labels: dr reddy's laboratories , novartis
Novartis goes on with Dr Reddys work news
Praveen Chandran
26 December 2001

Mumbai: The development work by Novartis Pharma AG, Switzerland, on Dr Reddy's Laboratories' anti-diabetes agent is progressing "well and as per schedule," says company chairman K Anji Reddy.

Dr Reddy's had licensed out the development and commercialisation of its insulin sensitiser, DRF-4158, in type II diabetes to Novartis in May 2001 for upfront and milestone payments and royalties of $55 million. "We are very bullish on DRF-4158 and its development process by Novartis," says Reddy.

DRF-4158 is stated to belong to a new class of anti-diabetic drugs called insulin sensitisers, and is the second-generation dual acting peroxisome proliferator activated receptor alpha and gamma agents for the potential treatment of Type 2 diabetes.

Dr Reddy's received a high-point payment of $5 million from Novartis in August 2001 after the USFDA approved the license agreement between the two companies. Dr Reddy's is expecting a milestone payment soon from Novo Nordisk, the world's largest diabetes drug-maker, for another anti-diabetes compound, DRF-2725.

Novo Nordisk has commenced Phase 3 clinical trials on DRF-2725 that Nordisk has codenamed NN622, say company sources. Novartis was in collaboration with Nordisk for commercialising DRF-2725 in the US, Canada and Mexico, but it walked out of the deal in October 2001. DRF-2725 is also a PPAR for Type 2 diabetes.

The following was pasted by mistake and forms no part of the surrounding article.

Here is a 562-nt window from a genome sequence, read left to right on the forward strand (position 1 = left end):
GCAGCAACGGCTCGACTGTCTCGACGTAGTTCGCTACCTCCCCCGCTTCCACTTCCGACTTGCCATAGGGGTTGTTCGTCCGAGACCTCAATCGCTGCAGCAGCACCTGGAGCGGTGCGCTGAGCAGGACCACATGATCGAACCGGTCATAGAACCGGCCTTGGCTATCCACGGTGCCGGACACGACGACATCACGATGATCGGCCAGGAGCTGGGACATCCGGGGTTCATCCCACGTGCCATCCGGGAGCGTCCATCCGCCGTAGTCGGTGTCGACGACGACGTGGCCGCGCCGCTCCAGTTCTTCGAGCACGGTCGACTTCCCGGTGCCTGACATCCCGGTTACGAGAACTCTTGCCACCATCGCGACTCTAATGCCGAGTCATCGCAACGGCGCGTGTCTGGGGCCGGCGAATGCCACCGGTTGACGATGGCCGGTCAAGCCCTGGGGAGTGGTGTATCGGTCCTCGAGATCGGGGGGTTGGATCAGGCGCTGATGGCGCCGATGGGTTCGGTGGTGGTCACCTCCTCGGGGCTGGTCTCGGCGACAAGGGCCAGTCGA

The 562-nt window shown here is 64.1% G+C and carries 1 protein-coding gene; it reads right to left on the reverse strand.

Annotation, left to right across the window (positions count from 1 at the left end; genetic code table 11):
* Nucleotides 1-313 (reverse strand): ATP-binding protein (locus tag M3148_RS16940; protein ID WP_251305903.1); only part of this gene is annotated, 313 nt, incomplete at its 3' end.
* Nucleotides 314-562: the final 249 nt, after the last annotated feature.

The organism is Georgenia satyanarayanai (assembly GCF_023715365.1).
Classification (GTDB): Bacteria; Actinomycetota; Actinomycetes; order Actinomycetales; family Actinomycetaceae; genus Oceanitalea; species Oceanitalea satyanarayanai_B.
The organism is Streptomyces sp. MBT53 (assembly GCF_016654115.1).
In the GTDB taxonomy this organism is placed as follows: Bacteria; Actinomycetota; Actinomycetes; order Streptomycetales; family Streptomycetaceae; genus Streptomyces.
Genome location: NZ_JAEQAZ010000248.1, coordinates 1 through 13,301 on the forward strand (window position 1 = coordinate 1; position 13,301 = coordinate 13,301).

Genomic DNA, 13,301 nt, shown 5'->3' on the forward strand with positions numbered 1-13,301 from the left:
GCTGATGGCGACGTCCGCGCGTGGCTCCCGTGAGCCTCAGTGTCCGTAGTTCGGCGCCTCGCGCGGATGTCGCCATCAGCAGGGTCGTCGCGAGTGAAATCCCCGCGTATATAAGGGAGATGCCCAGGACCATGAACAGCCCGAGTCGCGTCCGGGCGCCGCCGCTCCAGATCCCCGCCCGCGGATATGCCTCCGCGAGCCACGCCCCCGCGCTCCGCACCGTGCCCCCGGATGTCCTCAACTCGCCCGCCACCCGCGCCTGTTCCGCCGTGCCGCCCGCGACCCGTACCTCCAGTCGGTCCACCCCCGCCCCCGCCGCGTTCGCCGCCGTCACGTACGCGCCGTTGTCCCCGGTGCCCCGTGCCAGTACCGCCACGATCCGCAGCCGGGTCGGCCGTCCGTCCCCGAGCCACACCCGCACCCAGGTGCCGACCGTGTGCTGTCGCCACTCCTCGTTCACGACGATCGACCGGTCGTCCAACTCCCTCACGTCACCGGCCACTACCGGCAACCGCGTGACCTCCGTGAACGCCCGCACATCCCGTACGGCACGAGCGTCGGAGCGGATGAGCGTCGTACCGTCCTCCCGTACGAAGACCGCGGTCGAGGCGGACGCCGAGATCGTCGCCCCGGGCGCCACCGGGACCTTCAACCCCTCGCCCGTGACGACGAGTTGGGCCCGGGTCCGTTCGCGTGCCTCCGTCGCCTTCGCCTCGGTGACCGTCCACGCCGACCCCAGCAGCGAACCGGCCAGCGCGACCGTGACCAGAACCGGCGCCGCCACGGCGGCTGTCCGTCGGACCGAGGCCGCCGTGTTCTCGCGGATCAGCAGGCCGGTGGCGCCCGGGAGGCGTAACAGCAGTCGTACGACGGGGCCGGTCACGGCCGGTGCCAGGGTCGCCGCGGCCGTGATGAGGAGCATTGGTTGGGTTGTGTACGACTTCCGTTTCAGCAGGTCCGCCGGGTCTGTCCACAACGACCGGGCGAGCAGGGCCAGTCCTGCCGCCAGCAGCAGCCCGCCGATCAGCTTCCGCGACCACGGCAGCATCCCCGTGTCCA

Reddy says his company's US subsidiary, Reddy US Therapeutics, had validated three molecular targets. "Reddy US is meant for research in biopharamaceutics, and it has validated the molecular targets, getting proof of concept in animals for cell proliferation that can cause cancer, and restenosis, which causes arteries to clog after surgery."

Reddy US, based in Atlanta, was formed in November 1999. Reddy says while the denial of the 180-day marketing exclusivity by the FDA on the company's generic Omeprazole was a setback, Dr Reddy's is working on other drug patent challenges in the US. But he declined to give details. "We accepted the FDA's ruling." The FDA was given the marketing exclusivity to Andrx Corp, a generic drug-maker in the US.

AstraZeneca, an Anglo-Swedish drug giant, sells Omeprazole as Prilosec, which is indicated for the treatment of gastro and duodenal ulcers. Prilosec is AstraZeneca's $4-billion brand. But Andrx is yet to launch the generic Prilosec, as AstraZeneca's lawsuit against four companies including Andrx and Dr Reddy's, is pending in a New York court.

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Novartis goes on with Dr Reddys work